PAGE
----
Make Way for Cecilia

Rookie striker is turning heads with her torrid start

Image by: Alina Yusufzai
With Way (left) and Matsukubo (right) around for the coming years

Queen’s newest soccer sensation Cecilia Way has one thing on her mind: winning.

The first-year striker’s red-hot start to the season has helped push the Queen’s women’s team to second in the OUA East standings with five wins, two ties, and no losses through their first seven games.

Way’s individual numbers are incredible—she currently sits third in the province with six goals scored—but in an interview with The Journal, she insisted on keeping the focus team-centric.

“Becoming a Gael was like finding an instant family.”

A Victoria, British Columbia native, Way began playing soccer at age seven. Her time spent on high-level Canadian teams and playing internationally in France, has shown Way the impact a team’s rapport can have on its performance.

She raved about the special bond between her current teammates and suggested the positivity of their locker room as the driving force behind both her individual triumphs and Queen’s
undefeated start.

“The team atmosphere is amazing, it has given us a lot of success,” Way said. She cited the lack of stigma between the starters and bench players as a big reason why the women have come together so quickly, especially considering how young the team is.

The instantaneous bonding between teammates came as no surprise to Way, since she came to Queen’s specifically for its sense of comradery. Despite having other options—many of which were closer to home—she settled on Queen’s based on its unique reputation and glowing track record of both academic and athletic success.

While acknowledging the difficulty of leaving her family behind, Way desired to branch out and play with new teammates. “I knew I wanted to leave Victoria. It’s small, and you always see the same people.”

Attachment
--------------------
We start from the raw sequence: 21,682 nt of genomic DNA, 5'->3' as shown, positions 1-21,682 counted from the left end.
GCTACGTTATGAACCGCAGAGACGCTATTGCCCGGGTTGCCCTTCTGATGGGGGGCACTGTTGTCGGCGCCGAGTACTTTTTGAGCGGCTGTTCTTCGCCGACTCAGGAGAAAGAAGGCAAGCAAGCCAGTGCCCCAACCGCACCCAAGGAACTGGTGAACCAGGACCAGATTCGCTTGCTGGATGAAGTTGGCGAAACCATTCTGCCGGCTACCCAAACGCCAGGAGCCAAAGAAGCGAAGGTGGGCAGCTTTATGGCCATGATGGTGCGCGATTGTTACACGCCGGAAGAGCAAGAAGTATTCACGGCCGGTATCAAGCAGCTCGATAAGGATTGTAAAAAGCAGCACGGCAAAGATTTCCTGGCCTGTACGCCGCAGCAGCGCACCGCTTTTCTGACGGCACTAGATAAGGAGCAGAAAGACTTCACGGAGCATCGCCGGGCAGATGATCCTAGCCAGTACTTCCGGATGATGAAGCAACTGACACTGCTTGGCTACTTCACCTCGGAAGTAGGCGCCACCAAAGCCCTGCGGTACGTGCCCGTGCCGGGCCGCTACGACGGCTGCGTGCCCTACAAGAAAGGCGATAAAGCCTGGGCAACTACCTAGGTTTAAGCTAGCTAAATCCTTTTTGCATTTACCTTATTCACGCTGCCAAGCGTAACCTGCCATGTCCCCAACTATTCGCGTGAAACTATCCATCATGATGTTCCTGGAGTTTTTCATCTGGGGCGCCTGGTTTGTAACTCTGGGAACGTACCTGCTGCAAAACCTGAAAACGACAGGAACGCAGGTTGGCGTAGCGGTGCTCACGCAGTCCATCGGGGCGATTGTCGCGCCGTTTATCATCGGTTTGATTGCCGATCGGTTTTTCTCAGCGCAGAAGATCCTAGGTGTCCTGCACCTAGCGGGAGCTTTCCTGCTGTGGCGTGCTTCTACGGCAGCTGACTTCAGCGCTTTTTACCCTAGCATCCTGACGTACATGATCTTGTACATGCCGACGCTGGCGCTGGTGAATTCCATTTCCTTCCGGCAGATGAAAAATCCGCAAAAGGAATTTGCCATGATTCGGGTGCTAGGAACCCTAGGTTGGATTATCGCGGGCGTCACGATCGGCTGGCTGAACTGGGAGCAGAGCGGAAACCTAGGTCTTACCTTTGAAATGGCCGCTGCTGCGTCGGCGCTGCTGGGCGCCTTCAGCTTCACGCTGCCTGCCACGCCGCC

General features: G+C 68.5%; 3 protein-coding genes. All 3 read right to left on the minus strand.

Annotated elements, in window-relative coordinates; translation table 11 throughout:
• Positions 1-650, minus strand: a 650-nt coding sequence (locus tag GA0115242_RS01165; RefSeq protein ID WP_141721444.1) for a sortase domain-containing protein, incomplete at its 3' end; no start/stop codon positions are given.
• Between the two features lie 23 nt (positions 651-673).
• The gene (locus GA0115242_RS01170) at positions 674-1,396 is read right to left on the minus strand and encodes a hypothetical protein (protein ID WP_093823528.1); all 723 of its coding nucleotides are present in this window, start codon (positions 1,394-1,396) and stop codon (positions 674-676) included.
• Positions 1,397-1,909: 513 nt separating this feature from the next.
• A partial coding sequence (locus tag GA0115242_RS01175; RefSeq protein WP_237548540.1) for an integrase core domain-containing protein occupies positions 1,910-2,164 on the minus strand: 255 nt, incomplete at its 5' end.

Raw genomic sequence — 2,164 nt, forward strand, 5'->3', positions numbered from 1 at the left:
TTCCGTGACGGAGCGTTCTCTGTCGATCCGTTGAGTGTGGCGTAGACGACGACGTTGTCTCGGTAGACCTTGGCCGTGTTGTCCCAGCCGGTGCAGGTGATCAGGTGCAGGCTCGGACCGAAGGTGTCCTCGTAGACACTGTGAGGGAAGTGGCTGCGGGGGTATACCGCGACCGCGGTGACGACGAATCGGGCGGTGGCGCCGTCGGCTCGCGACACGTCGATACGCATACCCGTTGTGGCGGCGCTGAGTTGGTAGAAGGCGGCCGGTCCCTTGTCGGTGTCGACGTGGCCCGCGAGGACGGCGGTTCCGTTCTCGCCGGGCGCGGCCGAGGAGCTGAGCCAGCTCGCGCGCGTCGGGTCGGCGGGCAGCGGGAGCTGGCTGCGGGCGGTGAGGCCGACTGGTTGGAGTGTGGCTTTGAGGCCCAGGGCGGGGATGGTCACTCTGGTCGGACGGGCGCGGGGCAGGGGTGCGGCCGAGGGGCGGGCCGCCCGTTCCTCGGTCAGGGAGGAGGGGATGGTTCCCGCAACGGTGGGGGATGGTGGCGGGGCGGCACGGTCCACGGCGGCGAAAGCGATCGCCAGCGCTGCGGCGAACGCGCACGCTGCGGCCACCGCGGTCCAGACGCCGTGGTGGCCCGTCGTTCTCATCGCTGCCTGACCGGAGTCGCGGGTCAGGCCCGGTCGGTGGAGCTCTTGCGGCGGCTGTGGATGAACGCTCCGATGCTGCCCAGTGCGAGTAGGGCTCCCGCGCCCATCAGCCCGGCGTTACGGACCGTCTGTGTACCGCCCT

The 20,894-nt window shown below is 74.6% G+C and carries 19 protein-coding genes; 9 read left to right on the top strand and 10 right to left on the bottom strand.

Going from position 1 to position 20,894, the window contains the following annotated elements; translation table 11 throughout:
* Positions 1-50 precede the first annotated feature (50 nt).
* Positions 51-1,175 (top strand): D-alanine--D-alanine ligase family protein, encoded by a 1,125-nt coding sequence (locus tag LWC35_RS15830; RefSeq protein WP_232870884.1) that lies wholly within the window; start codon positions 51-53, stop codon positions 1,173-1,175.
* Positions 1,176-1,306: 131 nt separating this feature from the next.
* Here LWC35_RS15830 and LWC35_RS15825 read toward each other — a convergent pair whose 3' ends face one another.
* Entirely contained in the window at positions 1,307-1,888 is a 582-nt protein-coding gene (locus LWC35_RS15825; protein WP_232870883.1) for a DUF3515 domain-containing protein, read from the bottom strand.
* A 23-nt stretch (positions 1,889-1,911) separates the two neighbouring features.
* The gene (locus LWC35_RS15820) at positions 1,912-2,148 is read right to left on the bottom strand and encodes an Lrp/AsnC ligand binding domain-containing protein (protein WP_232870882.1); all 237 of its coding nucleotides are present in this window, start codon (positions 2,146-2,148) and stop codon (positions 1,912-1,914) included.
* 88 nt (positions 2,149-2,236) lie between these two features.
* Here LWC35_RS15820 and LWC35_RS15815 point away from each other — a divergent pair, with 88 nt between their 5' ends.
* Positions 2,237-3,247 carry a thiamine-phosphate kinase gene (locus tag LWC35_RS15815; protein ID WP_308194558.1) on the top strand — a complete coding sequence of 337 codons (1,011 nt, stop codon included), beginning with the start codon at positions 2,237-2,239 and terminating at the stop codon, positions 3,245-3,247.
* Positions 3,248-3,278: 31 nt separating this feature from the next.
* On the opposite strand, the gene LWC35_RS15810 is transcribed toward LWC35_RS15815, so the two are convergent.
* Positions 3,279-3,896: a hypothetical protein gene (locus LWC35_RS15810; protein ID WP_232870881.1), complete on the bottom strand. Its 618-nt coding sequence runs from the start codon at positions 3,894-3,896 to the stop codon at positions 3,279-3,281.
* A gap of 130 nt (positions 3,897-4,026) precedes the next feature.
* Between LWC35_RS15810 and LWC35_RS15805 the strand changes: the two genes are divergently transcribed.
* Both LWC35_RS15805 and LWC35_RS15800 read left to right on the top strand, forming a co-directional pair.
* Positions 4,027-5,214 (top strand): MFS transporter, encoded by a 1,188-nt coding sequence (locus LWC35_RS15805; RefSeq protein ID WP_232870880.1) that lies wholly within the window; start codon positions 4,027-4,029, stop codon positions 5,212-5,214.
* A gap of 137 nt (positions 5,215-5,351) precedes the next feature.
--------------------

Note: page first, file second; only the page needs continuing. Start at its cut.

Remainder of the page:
Becoming a Gael certainly has paid early dividends for Way. Not only has she met new people, but she has made connections with her new teammates that extend beyond the pitch. The support system they provide has helped Way overcome a potential limitation: overthinking.

“I used to be bad about overthinking, but I’ve learned to just live in the now,” she said.

Way is a natural competitor who has always pushed herself to be the best, and it seems the support of her teammates provides Way the freedom needed to elevate her play even further.

“I want to win, but I won’t overthink,” Way explained. “Either success will follow, or it won’t.”

More than anything, an unwavering love for the sport of soccer is what motivates Way to persevere through tough times and to make the most of her victories.

“I play because I love the sport,” Way said without hesitation. “It’s a stress reliever, and when I’m playing I have no anxious feelings.”

This self-assurance guides Way on the pitch, and will undoubtedly be central in the team’s impending march towards the playoffs. Should recent trends continue, the playoffs may only be the beginning; this special group of women will go as far as their bond will take them.

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